Alastair Cook resigns as England Test captain

February 7, 2017

Alastair Cook has stepped down as England's Test captain, having led the team on a record 59 occasions.

The opening batsman, who is England's leading test run scorer, revealed his decision this week after holding talks with his former opening partner, England and Wales Cricket Board's Director of Cricket Andrew Strauss.

Cook had hinted during the recent tour of India that the time may be right to step down and he also suggested that vice-captain Joe Root is "ready to lead".

However, rather than fall on his sword immediately in the aftermath of the 4-0 series defeat, Cook weighed up his decision before announcing: "Stepping down has been an incredibly hard decision but I know this is the correct decision for me and at the right time for the team,.

"Playing for England really is a privilege and I hope to carry on as a Test player, making a full contribution and helping the next England captain and the team however I can."

Strauss said: "In my conversations with him in January it became clear that Alastair felt a huge amount of energy, drive and determination was needed to drive the team forward over the next 12 months.

"You are the only one who knows how much gas you have left in the tank and how much the many demands of being England captain are taking out of you."

Fans booking corporate hospitality for the England versus South Africa Test match at the Kia Oval this summer may have fond memories of Cook getting his hands on the Ashes urn twice at the ground, in 2013 and 2015.

Other triumphs included a series victory in South Africa when the two teams most recently met last winter, as well as a series win in India in 2012-13.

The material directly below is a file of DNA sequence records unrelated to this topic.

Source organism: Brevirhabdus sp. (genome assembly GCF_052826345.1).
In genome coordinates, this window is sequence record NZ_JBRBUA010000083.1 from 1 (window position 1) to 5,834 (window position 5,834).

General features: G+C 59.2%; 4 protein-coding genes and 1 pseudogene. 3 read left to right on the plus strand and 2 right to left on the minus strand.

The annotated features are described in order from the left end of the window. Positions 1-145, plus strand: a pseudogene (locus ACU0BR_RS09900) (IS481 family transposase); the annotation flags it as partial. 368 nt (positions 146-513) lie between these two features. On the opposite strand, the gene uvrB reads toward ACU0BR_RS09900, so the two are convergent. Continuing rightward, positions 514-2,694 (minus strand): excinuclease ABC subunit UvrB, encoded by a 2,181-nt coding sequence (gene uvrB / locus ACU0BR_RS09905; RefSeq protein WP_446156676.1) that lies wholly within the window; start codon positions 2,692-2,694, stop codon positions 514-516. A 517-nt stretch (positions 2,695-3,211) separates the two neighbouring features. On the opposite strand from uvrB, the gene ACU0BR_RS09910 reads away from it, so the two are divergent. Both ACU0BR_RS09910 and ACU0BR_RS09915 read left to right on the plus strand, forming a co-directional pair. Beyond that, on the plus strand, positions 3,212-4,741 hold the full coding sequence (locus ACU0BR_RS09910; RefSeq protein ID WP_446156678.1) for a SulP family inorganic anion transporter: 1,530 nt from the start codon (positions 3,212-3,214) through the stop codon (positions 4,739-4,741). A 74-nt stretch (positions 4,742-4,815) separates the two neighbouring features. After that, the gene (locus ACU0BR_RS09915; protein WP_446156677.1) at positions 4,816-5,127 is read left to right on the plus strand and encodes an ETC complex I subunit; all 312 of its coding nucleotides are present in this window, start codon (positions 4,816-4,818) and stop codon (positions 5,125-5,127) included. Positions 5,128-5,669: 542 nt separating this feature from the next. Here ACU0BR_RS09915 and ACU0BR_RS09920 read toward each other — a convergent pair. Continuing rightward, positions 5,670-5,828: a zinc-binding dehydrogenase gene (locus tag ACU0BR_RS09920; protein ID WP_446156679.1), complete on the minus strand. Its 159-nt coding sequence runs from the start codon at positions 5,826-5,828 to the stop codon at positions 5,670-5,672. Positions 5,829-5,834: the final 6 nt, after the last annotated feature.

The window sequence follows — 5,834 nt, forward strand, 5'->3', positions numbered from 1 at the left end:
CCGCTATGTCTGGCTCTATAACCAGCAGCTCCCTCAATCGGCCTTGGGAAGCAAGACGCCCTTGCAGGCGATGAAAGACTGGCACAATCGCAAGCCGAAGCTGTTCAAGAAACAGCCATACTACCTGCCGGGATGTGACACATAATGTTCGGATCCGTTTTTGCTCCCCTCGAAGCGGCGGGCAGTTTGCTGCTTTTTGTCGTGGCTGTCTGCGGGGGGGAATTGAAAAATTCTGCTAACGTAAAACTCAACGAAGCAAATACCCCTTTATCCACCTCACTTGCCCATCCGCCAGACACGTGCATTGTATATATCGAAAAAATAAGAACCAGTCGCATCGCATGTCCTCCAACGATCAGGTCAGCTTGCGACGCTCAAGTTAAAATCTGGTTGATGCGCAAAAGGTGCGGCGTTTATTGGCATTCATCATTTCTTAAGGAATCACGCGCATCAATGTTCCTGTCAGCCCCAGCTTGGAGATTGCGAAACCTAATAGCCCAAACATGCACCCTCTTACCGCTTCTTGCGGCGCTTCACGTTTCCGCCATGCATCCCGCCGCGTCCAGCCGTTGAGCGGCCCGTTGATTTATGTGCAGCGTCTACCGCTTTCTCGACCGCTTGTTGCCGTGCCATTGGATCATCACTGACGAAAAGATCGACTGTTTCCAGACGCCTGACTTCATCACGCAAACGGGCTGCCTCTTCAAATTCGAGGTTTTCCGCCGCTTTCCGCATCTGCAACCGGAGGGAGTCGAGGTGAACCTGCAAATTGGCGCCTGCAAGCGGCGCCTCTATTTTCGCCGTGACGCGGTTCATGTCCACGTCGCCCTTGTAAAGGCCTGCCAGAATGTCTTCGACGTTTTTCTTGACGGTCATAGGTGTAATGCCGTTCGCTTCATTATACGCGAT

Low points included the recent India tour and an Ashes whitewash in 2013-14, but now Cook is free from the burden of captaincy, fans will hope he can produce something like his immense form of the 2010-11 series there when England defend the urn down under next winter.

Strauss refused to rule anyone in or out for the captaincy, but Joe Root is widely expected to land the job. The Yorkshireman is widely regarded as one of the best batsmen in the world and he will need to deliver some captain's innings against the highly-rated South African attack this summer, whether or not he leads the side.

Not everyone advocates Root being made captain, with former England off-spinner Graeme Swann repeating the sentiments that he first expressed in his column for the Sun newspaper last summer that as "one of the lads" and the dressing room Joker, he would be best left to focus on his game rather than being burdened with the leadership role.

Others might suggest that captaincy will bring the best out of Root, who has spoken in the past about the need to convert more half centuries into centuries. If the job can help him produce more innings like his monumental 254 at Old Trafford against Pakistan last summer, the South Africans and West Indians could be in for a tough summer.

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